Heritage chiefs talking up the merits of a crumbling Carlisle landmark set to make way for industrial units have been accused of looking through “rose-tinted glasses”.

Veteran Carlisle city councillor John Collier made the comments as the city council’s planning panel voted to bulldoze the White Horse Centre in Harraby to create five new industrial units after hearing that the building was “dangerous” and beyond saving.

Heritage concerns had been raised but councillors received assurances that the building was in such a poor state that successful restoration would be “unlikely”.

Casting his mind back to the 1980s, coun Collier said buildings of “far more architectural importance” had been knocked down to make way for the Lanes Shopping Centre.

Cllr David Morton asked why the building’s importance was only being raised now, with the bulldozers poised to descend.
He said: “I think somebody’s got to bite the bullet. It’s disappointing that a building of architectural interest is in danger and this one clearly is. In my view it should go.

“How strange is that there were all the years it’s been there no one has had the slightest interest in it until someone comes along and wants to develop it. It’s beyond saving and nobody else is interested in it.”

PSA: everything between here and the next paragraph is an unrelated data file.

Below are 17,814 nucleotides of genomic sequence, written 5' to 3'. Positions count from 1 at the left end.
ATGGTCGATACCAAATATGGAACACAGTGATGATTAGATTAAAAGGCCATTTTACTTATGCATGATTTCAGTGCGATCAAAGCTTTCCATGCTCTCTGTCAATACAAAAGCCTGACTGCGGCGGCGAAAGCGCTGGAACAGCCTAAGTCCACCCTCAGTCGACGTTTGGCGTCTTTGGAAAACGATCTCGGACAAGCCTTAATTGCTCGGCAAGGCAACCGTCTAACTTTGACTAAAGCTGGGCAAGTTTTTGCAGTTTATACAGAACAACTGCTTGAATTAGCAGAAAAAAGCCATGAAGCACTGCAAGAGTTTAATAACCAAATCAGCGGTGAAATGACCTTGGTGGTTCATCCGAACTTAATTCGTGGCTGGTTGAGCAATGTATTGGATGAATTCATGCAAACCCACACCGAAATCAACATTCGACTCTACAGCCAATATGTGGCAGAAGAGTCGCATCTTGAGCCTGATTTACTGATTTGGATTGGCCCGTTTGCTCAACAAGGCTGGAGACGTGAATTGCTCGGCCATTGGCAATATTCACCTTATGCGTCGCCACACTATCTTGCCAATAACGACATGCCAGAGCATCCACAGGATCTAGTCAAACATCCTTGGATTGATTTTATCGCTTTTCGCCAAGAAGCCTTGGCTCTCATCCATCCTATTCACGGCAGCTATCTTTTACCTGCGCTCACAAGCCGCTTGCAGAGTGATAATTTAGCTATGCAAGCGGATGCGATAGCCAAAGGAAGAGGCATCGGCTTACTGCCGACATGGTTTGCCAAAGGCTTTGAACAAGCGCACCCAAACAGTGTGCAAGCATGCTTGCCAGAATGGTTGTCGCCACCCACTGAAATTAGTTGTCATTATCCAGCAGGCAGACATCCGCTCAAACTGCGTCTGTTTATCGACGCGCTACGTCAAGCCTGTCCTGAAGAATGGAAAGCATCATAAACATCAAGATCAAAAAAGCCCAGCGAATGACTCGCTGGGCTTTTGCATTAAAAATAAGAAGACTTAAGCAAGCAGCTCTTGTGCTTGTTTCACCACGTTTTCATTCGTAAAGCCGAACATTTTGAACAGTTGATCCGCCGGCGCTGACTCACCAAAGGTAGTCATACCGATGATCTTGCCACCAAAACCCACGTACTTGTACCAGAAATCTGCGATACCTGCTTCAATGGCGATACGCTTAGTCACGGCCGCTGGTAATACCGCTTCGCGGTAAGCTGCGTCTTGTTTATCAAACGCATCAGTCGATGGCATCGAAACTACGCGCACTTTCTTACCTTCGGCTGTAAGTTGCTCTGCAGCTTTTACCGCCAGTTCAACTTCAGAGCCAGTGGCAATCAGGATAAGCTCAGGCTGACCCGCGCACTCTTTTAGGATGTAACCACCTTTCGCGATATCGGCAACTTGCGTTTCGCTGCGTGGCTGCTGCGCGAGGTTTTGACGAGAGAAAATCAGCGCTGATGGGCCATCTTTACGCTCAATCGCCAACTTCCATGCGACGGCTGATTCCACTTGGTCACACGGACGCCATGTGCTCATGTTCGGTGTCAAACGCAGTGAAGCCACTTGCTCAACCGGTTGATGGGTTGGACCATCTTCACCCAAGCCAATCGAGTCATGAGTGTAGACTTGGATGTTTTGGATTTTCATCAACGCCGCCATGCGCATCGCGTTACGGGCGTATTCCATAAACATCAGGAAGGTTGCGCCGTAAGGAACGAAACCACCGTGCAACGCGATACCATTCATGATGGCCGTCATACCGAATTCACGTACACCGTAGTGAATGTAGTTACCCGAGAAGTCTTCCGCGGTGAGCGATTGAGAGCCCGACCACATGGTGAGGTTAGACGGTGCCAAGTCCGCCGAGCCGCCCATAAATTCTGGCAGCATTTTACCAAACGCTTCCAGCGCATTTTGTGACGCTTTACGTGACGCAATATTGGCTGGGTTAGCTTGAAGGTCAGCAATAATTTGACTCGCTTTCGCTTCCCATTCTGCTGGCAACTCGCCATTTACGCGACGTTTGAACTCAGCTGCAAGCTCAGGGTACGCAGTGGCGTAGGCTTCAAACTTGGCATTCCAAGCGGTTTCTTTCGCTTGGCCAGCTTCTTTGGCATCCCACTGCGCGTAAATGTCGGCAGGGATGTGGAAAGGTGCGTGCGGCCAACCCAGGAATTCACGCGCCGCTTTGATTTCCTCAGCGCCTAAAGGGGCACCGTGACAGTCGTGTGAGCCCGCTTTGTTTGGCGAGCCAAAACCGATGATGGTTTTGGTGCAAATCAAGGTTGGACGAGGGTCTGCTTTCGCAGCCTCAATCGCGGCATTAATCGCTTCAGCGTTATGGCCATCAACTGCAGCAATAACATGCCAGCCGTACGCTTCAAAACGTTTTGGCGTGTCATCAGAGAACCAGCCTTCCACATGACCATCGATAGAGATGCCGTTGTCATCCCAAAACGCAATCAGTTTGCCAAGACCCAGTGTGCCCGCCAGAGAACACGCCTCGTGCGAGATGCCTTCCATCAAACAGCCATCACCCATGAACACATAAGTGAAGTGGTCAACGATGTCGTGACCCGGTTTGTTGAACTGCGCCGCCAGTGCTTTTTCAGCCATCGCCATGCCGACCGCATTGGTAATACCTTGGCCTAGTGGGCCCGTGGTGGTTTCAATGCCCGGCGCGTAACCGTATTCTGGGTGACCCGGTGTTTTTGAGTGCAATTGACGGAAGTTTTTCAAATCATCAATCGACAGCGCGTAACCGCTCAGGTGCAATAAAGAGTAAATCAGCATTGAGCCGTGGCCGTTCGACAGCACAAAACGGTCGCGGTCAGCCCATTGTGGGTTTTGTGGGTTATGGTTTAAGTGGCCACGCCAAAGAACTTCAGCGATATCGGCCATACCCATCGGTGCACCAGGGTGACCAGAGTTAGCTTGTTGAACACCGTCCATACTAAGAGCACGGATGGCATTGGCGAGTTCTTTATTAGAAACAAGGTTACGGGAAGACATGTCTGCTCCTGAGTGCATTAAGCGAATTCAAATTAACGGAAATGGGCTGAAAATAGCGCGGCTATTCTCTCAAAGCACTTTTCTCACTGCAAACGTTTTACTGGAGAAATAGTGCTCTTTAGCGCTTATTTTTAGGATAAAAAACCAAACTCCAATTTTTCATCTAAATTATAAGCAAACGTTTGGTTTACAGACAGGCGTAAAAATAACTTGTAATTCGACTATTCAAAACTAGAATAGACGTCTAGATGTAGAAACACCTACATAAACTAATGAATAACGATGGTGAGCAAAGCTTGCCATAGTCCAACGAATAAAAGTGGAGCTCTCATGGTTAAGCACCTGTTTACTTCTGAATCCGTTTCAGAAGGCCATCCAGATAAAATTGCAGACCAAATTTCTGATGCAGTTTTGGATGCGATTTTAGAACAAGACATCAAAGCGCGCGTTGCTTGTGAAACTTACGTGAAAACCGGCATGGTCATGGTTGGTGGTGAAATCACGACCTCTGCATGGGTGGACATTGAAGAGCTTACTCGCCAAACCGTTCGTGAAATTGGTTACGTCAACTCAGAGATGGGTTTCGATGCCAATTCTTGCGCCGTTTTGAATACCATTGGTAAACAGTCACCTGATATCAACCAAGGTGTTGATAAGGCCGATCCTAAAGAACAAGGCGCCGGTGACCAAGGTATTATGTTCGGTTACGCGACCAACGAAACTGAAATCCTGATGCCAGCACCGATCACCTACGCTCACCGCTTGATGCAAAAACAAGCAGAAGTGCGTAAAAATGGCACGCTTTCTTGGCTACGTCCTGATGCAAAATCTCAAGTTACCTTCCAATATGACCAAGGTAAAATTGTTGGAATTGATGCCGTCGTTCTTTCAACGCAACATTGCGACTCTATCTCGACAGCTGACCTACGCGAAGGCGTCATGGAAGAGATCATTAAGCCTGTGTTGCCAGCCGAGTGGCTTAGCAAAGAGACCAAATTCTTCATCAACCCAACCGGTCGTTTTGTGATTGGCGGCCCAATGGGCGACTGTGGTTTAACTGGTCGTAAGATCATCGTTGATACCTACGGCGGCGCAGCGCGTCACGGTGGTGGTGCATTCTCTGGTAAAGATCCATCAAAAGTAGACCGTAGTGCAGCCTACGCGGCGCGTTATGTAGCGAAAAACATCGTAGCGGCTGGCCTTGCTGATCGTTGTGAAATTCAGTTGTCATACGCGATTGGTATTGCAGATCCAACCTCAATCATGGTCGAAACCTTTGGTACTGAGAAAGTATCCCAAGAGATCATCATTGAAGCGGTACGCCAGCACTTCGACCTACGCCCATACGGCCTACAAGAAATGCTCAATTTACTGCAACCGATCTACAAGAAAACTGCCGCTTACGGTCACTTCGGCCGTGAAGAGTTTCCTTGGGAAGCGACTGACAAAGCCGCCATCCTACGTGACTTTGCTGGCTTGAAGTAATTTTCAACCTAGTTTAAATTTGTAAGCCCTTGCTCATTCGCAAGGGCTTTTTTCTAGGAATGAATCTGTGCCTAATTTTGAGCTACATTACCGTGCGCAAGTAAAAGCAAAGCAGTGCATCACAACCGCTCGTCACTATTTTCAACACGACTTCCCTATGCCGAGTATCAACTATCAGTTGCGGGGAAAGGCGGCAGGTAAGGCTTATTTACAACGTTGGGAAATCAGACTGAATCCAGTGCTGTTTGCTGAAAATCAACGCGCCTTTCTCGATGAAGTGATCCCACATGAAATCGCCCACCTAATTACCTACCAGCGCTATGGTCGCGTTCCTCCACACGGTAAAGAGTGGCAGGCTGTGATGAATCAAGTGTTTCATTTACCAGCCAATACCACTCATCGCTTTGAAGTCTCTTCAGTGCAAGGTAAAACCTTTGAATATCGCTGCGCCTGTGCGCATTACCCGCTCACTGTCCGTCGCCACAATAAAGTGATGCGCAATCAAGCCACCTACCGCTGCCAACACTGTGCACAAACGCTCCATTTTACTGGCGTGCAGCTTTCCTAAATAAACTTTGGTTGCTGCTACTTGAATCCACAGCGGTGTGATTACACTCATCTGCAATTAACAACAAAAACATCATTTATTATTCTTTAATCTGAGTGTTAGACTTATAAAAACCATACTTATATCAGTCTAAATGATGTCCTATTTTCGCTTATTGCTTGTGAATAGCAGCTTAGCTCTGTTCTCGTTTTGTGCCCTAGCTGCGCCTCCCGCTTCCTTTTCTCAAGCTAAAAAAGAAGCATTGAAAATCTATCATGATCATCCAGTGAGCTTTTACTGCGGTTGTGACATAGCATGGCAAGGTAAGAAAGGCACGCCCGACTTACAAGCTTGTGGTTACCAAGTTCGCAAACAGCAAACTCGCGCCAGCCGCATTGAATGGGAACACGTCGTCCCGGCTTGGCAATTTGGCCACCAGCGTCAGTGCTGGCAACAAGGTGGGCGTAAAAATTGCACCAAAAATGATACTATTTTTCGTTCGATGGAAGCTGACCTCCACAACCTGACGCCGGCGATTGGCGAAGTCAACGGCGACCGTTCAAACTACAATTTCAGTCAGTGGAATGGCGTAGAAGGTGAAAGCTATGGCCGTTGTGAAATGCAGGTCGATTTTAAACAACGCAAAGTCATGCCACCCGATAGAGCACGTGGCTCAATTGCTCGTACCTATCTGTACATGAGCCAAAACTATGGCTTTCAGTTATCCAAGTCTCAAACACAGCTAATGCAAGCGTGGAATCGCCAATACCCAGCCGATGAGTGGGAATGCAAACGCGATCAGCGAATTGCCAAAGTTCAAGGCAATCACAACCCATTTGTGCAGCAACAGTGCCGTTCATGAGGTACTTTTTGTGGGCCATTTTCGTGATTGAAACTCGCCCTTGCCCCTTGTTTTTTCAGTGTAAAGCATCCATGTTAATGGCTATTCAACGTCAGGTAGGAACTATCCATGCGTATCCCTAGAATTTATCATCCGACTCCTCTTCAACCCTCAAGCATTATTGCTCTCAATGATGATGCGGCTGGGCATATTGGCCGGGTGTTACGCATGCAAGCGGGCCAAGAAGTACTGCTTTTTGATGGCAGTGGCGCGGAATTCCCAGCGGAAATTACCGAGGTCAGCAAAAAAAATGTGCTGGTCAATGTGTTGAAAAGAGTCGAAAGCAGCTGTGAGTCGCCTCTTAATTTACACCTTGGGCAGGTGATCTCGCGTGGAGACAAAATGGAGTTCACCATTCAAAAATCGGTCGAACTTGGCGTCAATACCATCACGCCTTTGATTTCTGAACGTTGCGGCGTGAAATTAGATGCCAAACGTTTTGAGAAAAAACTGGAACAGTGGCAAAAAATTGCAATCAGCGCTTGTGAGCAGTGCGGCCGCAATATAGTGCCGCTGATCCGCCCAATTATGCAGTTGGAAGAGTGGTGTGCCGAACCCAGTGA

Planning officer Richard Maunsell said its deterioration was “regrettable” but also stressed that the building itself was not listed and nor was in the conservation area.

Two letters of support said the plans to level the run-down historic building to create the new employment space would regenerate and enhance a dilapidated site.

Supporters also described the former White Horse building as “haven for vermin” as well as a hotspot for “antisocial behaviour” – issues which they hope the scheme would resolve.

Speaking at the meeting, Cllr Lisa Brown agreed it was “really sad” that the building had fallen into such a state of disrepair.

But she added that the building had been targeted by vandals and that the scheme would help to create a “safe area”.

“I think it’s in our interests as a city council to put a line under this and get it knocked down and get it developed so we can provide some sort of employment here,” she said.

As part of the conditions, the building will be recorded for posterity and a report submitted to the planning authority.

County council heritage chiefs have described the long-abandoned Victorian building, just outside the Carlisle to Settle conservation area, as having “architectural and historical value”

And despite the deterioration, they said the former hide and skin works on Tyne Street make a “positive contribution” to the character of the area and have called on the brick and sandstone landmark to be preserved if possible.

Network Rail is among those who have backed the plans amid health and safety concerns for their workforce, who regularly pass by the site, and for other pedestrians.

A single letter objection letter been received, which raises concerns about public safety and increased traffic on the “Tyne Street bottleneck”.